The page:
Sandeep Sharma was born in Mumbai, India, and received his doctorate in chemical engineering from the Massachusetts Institute of Technology. He focused on understanding the combustion and formation processes of polycyclic aromatic hydrocarbons, the precursors to soot. Since then, his primary attention has shifted toward developing methods for calculating electronic structure theory of correlated systems.
In his winning paper, “Multireference configuration interaction and perturbation theory without reduced density matrices,” which was published in The Journal of Chemical Physics on Dec. 2, 2019, Sharma and his collaborators overcame the bottleneck of prohibitively expensive calculation and memory requirements for solving the Schrödinger equation for large, complex systems of transition metal atoms. Because it is impossible to determine exact solutions for such arbitrarily complex systems, the best-case scenario is to develop a heuristic approach, consisting of a family of algorithms, each of which works on a subset of the larger system.
“The accurate calculation of electronic structure is very difficult in large, strongly correlated systems. To treat such situations, a suite of so-called ‘multireference’ techniques have been developed, but these approaches are costly and difficult to use for large systems,” said a JCP editor. “The authors devise a stochastic means to circumvent a major bottleneck in two paradigmatic types of these established approaches, paving the way for a more facile accurate treatment of large-scale strongly correlated problems.”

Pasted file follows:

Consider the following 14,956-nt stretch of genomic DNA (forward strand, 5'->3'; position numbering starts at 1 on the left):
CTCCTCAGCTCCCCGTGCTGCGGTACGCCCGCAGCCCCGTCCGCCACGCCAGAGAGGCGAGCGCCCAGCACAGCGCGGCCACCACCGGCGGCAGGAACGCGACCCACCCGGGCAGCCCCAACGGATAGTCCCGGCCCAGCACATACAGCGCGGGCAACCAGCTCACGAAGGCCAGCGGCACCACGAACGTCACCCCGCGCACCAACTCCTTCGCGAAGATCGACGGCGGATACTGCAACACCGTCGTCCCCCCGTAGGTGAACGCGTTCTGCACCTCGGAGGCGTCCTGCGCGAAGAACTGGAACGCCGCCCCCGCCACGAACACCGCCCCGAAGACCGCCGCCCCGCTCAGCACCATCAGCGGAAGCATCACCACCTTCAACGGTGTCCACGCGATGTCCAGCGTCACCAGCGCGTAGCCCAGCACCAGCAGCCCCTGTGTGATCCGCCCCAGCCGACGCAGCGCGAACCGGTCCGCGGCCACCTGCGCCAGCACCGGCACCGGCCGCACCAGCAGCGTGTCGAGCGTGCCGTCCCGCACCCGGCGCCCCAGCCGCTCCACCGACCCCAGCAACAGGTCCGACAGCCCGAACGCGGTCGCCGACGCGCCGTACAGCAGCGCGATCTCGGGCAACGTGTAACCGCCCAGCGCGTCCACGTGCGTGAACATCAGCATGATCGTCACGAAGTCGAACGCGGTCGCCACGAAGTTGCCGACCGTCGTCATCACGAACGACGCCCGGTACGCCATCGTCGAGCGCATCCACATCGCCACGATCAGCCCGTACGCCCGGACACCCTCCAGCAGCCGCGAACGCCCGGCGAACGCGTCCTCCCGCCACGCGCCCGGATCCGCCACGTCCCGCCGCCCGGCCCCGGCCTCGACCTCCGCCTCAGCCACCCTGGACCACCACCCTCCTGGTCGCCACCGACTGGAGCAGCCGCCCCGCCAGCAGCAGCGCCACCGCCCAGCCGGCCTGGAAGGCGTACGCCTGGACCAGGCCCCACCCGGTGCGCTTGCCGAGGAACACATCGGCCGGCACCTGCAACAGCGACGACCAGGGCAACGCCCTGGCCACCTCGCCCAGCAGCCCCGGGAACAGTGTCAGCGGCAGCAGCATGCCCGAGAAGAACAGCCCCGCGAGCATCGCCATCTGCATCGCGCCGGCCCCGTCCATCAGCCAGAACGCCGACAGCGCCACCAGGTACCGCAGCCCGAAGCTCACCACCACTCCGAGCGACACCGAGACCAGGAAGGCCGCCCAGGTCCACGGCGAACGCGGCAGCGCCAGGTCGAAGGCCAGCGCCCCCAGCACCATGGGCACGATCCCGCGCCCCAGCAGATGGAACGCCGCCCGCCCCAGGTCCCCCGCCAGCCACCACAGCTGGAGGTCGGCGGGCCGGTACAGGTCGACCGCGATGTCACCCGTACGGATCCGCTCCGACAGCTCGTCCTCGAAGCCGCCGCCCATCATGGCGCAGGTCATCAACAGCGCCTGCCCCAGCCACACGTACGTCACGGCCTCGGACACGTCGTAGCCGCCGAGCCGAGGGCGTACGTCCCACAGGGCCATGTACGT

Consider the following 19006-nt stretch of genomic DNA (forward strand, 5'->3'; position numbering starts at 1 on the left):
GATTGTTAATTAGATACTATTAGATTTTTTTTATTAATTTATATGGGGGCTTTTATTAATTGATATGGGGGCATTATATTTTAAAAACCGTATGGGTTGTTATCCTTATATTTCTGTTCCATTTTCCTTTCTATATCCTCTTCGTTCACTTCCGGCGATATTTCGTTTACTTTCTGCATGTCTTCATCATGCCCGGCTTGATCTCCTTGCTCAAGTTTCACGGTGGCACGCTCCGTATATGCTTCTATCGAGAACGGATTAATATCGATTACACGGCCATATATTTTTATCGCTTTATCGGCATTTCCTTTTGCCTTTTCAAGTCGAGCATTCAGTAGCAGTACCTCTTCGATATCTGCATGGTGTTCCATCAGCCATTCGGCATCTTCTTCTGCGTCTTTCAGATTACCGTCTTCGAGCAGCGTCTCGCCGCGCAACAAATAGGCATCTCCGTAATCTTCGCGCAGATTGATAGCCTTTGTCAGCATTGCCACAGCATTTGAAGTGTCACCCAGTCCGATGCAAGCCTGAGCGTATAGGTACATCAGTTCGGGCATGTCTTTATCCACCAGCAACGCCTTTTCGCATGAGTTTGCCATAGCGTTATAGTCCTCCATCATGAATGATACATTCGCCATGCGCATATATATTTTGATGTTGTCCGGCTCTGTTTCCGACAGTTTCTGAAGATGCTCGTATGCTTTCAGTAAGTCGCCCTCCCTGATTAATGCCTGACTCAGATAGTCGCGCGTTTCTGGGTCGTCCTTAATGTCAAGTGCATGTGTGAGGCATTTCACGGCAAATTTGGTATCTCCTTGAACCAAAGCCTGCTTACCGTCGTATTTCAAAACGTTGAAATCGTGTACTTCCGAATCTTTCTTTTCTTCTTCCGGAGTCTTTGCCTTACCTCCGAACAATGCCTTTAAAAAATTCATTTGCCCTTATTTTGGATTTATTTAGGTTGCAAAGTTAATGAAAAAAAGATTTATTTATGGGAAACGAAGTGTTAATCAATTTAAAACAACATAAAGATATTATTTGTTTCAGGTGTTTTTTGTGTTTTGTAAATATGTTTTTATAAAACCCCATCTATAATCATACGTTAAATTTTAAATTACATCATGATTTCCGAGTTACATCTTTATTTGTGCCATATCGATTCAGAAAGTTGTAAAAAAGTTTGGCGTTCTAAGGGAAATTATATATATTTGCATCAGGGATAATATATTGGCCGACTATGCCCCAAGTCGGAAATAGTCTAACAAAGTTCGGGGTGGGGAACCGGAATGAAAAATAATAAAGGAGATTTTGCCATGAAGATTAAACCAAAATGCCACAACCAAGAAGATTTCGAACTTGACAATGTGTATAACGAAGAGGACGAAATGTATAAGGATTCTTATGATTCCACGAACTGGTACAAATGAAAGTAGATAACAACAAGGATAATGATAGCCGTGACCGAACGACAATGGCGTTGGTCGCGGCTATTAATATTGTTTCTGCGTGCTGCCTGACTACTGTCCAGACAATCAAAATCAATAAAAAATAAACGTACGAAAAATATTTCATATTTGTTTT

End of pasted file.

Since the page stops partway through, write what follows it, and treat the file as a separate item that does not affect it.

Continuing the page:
The work demonstrates that a class of methods previously limited to smaller molecules can be extended into more complicated systems, serving as a step toward the best-case scenario. By manipulating the equations in just the right way, the researchers transformed a single, expensive step into a series of tiny, cheap calculations.
“I am very pleased to receive this award,” he said. “I have read with great interest the papers that were published in this issue, some of which were written by colleagues and friends that I know and respect, so it was all the more gratifying when the editors of The Journal of Chemical Physics told me that my work was selected.”
ABOUT THE JOURNAL
The Journal of Chemical Physics is an international journal that publishes cutting edge research in all areas of modern physical chemistry and chemical physics. See https://aip.scitation.org/journal/jcp
ABOUT THE AWARD
The Journal of Chemical Physics is committed to recognizing the excellent work of early career investigators. We are therefore proud to present the JCP Emerging Investigators Special Collection and the accompanying JCP Best Paper by an Emerging Investigator Awards. A subcommittee of the JCP Editorial Advisory Board, not journal editors, choose two winners from among the papers accepted to the special collection.
ABOUT AIP PUBLISHING